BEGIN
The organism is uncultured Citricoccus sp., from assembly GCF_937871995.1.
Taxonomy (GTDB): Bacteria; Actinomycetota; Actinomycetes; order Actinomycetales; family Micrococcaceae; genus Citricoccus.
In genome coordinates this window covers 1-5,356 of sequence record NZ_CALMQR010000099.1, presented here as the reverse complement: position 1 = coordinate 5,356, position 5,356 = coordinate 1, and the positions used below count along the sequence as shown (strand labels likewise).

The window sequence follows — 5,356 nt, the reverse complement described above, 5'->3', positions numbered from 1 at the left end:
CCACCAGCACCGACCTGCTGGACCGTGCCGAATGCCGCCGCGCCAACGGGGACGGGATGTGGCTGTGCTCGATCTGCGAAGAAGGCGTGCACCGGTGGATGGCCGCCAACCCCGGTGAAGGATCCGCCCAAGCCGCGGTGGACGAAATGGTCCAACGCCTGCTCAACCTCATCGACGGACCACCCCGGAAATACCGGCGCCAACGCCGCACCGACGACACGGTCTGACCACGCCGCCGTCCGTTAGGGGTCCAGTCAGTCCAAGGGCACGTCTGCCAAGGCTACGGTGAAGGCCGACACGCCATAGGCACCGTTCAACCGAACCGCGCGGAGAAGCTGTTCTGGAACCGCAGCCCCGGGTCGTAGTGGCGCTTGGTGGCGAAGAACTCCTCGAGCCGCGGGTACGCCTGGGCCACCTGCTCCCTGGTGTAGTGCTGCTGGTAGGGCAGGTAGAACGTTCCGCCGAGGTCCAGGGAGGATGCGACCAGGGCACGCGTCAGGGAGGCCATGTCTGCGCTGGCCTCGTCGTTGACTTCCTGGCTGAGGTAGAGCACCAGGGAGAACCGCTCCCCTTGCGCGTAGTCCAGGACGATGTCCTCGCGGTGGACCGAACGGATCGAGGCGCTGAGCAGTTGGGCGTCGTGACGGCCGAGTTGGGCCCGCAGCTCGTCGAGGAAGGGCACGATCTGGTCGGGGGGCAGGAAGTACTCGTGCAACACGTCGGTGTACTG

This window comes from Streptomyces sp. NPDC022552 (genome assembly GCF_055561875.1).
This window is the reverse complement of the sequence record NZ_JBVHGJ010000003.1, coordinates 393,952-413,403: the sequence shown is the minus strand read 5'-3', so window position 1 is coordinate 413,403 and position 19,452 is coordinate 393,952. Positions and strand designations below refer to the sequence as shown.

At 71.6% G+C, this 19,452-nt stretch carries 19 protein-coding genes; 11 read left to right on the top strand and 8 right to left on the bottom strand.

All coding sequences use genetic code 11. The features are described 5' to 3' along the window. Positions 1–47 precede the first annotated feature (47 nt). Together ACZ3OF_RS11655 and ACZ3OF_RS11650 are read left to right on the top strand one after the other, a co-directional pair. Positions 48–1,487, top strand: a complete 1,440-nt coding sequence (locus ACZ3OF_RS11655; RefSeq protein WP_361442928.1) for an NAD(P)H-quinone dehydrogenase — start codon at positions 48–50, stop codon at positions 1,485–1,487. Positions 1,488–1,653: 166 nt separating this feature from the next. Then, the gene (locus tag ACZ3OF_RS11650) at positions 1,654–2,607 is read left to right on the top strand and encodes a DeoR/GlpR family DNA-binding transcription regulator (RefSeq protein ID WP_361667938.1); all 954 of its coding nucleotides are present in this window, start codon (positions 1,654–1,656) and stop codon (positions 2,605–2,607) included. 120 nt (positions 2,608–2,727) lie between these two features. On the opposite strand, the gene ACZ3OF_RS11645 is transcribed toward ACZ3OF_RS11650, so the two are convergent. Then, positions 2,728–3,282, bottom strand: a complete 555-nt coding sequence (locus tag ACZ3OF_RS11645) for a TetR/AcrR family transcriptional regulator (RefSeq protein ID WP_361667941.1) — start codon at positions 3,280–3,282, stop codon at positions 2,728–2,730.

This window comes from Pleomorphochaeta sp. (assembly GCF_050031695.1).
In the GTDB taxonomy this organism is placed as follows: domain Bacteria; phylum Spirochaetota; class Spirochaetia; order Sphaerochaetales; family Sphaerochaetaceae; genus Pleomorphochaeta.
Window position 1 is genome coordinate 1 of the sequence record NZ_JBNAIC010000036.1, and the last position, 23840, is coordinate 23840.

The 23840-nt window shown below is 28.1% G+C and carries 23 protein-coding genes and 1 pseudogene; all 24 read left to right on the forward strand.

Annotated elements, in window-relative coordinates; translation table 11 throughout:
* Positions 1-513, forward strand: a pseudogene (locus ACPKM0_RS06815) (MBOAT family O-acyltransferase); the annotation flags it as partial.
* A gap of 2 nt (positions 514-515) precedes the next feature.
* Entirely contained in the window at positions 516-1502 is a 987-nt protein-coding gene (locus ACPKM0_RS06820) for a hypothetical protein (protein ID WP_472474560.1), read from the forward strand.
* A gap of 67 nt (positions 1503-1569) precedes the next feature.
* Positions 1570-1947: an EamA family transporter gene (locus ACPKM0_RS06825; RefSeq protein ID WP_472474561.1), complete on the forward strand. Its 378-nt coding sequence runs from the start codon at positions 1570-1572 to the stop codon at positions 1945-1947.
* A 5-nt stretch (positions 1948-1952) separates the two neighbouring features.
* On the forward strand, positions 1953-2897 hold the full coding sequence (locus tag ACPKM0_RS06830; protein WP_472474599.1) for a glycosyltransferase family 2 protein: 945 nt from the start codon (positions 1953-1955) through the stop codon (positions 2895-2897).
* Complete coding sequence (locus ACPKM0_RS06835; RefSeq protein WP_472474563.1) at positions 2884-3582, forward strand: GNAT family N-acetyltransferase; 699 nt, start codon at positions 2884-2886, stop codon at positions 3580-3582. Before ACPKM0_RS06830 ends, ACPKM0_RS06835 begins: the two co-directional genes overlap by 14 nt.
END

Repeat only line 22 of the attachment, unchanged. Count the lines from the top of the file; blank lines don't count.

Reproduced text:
* Complete coding sequence (locus ACPKM0_RS06835; RefSeq protein WP_472474563.1) at positions 2884-3582, forward strand: GNAT family N-acetyltransferase; 699 nt, start codon at positions 2884-2886, stop codon at positions 3580-3582. Before ACPKM0_RS06830 ends, ACPKM0_RS06835 begins: the two co-directional genes overlap by 14 nt.